Environmentalists and industry supporters searched for meaning last week in the recent rejection of a coal dock in Oregon and the expansion of an existing terminal in British Columbia, and both sides prepared for what promises to be an even larger fight over coal exports in Washington state. The British Columbia expansion marks the second move by Canadian ports to boost their exports this month.
As the McCleary case becomes a showdown Wednesday afternoon at the state Temple of Justice, reading the mood of the state Supreme Court isn’t easy. The court is overseeing implementation of its decision in McCleary v. State of Washington, which held that the state needs to beef up spending on K-12 education by the 2017-18 school year.
The state Supreme Court should exercise caution in its threats to find the Legislature in contempt for failing to fully fund education, according to guest columnists Chris Gregoire and John Spellman. A Supreme Court hearing is scheduled to take place on Wednesday.
The truth is that liberals and labor leaders bear little regard for one another. Such mutual alienation is an indulgence that neither group can afford. By “liberals” I mean not the entire left-of-center spectrum but rather the sort of centrist liberals who dominate within the Democratic party.
Just 30 years ago, around 1 in 5 workers was a union member. Today, it’s just over 1 in 10, around 11.3 percent as of 2013. The fall happened entirely in the private sector. While unions have shrunk, inequality has grown. That may not be a coincidence.
Although unions sometimes failed to live up to them, the values represented by worker organization – solidarity, mutual aid, dignity of work – served to temper the competitive dog-eat-dog ethos of the market economy. Despite diminished membership, fierce conservative attacks on unions representing public workers, rules and policies that have “stacked the deck” against working people and a perception by many that unions “are no longer needed or relevant to the new service, high-tech, global economy,” steps have begun toward restoring workers’ rights.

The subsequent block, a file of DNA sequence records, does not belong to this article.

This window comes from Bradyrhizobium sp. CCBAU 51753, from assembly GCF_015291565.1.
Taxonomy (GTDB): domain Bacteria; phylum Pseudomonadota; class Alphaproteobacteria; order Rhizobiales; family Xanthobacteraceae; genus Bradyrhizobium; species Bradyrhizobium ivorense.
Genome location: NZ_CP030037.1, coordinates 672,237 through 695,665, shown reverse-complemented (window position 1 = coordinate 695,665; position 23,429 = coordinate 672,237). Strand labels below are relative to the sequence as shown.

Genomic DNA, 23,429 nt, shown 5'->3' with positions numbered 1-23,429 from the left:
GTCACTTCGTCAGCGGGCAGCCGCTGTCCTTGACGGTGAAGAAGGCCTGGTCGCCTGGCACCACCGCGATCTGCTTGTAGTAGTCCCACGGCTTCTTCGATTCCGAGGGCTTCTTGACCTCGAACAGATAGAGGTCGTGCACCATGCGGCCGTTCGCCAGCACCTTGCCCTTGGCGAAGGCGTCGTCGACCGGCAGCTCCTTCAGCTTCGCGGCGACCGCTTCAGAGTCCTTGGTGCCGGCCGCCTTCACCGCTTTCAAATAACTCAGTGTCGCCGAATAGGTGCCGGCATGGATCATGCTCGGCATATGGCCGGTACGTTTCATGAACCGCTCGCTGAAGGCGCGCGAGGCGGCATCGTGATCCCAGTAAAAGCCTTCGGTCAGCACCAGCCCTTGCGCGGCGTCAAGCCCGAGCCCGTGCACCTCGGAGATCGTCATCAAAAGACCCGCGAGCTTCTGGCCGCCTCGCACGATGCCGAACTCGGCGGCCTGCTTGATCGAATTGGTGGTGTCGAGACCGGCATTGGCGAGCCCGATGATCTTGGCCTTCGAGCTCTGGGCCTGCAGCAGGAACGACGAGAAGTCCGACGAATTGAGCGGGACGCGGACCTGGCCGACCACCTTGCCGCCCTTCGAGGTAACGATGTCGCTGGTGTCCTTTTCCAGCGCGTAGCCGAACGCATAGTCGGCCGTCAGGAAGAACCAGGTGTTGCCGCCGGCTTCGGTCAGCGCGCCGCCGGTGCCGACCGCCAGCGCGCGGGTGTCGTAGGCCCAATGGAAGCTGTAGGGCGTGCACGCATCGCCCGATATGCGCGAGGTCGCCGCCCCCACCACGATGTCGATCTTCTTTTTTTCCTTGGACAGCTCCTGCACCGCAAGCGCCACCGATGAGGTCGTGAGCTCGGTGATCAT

Because revenue generated by the exchange goes into the state’s general fund, to be doled out later by the Legislature, the $59.2 budget approved by the exchange board Thursday will require lawmakers to lift a $40 million cap established early on in the Affordable Care Act’s history.
A lack of transparency in describing and fixing technical problems became an issue in Thursday’s Washington Health Benefit Exchange Board meeting. Glitches and technical problems have affected as many as 28,000 people trying to buy health insurance through the Washington Healthplanfinder online marketplace, said associate operations director Brad Finnegan.
School districts were able to opt in or out of the Smarter Balanced field test last spring. They were not required to administer both the old and new tests. For the 2014 field testing, the state chose to not post reading and math results.
Washington public school students are doing about as well on state tests as they have done over the past few years, but many more schools are failing to meet federal standards because the rules have changed, state education officials announced Wednesday. During a news conference, Superintendent of Public Instruction Randy Dorn called those federal requirements crazy.